Wade LeBlanc - LHP, Toronto Blue Jays
Quick, name the left-handed relief options that the Reds currently have on the roster.
You probably got Tony Cingrani, and probably remember his struggles with secondary pitches and throwing the ball anywhere near the strike zone. You also might remember that lefties have hit just as well (if not better) against him over the last two seasons, and that combined with Wandy Peralta being the only other lefty reliever on the 40-man means adding a cromulent LHP to the bullpen is probably a must-do for Dick Williams this offseason.
Enter LeBlanc, 32, who owns an excellent 4.00 K/BB and 1.13 WHIP in 91.2 IP since the start of the 2014 season (sandwiched around a year in Japan), and since he's got mixed experience as a starter and reliever would provide the Reds' pen with more than just a one-out guy. His career shows he's been hid relatively hard against LHP somewhat surprisingly, but over his last two big league seasons that's not been the case - which just so happens to coincide with his increased usage from the bullpen.
He's not a perfect fit, but this is all drawn from an imperfect list of imperfect players. What he does have, however, is a change-up that can completely fool hitters, and that's something the Reds' bullpen could surely use more of.
Cory Gearrin - RHP, San Francisco Giants
Cory Gearrin threw 48.1 innings of 3.29 FIP ball for the Giants in 2016, a 1.16 WHIP and plus slider carrying him through the season with solid results. Pair that with a career K/9 of 10.1 in 268 MiLB games, and you may well be wondering why he lands on this list - especially since he's only set to command around a $1.1 million salary in 2017.
Well, that's because a shoulder injury landed him on the DL mid-year in 2016, most likely. Considering Tommy John surgery in early 2014 cost him a year already, and the 30 year old may not be the healthiest gamble on the planet. Still, he posted a 1.17 ERA and .445 OPS allowed over his final 10 appearances after returning from the DL last year, and he's exactly the kind of cheap pickup that a team that was forced to depend on Ross Ohlendorf and Jumbo Diaz should consider.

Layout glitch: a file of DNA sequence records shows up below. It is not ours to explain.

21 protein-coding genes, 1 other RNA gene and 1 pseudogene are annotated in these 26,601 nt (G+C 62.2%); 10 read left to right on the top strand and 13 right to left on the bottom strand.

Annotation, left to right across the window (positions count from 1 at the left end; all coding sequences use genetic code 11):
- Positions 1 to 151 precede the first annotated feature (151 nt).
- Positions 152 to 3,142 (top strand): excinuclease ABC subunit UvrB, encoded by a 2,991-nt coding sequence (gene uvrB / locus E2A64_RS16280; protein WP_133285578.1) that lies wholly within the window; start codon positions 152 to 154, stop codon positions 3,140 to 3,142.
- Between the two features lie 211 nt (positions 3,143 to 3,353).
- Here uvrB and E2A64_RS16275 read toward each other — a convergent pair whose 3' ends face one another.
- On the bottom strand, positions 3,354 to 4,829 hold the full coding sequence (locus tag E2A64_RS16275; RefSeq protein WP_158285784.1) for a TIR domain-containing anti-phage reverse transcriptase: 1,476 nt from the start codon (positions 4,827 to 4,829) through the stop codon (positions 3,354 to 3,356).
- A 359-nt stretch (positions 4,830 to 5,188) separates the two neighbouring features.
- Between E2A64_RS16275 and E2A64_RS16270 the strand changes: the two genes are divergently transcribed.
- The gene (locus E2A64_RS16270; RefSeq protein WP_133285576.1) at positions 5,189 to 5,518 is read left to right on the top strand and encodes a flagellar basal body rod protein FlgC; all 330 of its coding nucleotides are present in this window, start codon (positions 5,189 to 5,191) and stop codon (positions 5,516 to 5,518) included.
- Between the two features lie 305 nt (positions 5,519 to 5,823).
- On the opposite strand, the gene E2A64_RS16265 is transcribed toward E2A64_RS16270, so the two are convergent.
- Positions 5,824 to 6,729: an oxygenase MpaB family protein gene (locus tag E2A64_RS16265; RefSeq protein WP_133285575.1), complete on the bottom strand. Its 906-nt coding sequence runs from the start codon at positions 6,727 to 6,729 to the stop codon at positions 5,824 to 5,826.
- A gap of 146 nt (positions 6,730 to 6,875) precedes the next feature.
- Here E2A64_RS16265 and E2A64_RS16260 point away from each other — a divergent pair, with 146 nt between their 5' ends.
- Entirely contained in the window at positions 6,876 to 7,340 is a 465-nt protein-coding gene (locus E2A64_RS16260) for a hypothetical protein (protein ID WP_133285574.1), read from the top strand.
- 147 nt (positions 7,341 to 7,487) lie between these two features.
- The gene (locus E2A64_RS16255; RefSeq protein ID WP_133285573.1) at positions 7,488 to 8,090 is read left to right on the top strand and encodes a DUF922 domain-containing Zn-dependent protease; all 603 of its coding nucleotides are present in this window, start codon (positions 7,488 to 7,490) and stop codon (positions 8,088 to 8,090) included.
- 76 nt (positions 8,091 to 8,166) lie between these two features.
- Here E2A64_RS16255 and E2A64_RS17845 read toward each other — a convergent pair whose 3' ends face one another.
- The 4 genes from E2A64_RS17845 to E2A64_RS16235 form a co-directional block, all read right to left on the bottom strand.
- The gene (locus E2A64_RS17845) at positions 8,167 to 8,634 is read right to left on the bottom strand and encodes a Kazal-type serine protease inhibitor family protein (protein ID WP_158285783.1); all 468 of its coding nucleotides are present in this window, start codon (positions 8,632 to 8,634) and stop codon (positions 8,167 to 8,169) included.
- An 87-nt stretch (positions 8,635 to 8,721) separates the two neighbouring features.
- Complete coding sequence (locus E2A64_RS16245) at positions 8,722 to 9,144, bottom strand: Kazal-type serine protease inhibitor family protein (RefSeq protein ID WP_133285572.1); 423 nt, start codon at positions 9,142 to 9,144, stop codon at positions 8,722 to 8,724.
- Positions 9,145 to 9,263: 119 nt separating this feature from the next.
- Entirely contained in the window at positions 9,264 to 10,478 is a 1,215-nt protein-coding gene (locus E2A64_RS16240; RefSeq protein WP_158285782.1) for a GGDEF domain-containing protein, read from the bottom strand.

A.J. Griffin - RHP, Texas Rangers
Ah, Dan Straily, the scrap heap hero from the Reds' 2016 season, the guy brought in just days before the start of the season who posted a 4 WAR season after not having had any success since a 4th place finish in the AL Rookie of the Year voting after a solid 2013 season with Oakland.
Speaking of solid 2013 seasons with Oakland, enter A.J. Griffin, who matched Straily's 152.1 innings of 3.96 ERA ball that year with 200 innings of a 3.83 ERA himself. Though while Straily's subsequent years were rife with struggles and underperformance prior to his 2016 breakout, Griffin's consisted of his arm nearly falling off - twice.
Shoulder and elbow issues kept him out of the big leagues entirely during the 2014 and 2015 seasons, but he reemerged with Texas this past year with 119 IP, featuring a solid 8.1 K/9 and decent 1.36 WHIP despite an unsightly 5.07 ERA. He tired mightily down the stretch after holding hitters to a .234 average and posting a 3.81 ERA in the season's 1st half, but that probably should've been expected after two full years out of action.
The Reds have talked about bringing in a veteran arm to challenge for a back of the rotation spot, and Griffin may well be the most bounce-backy of the bounce-back candidates out there, should he actually be non-tendered. He'll still just be 29 in January, and - again like Straily - he'd have three full years of team control left should he prove to be an asset worth hanging onto.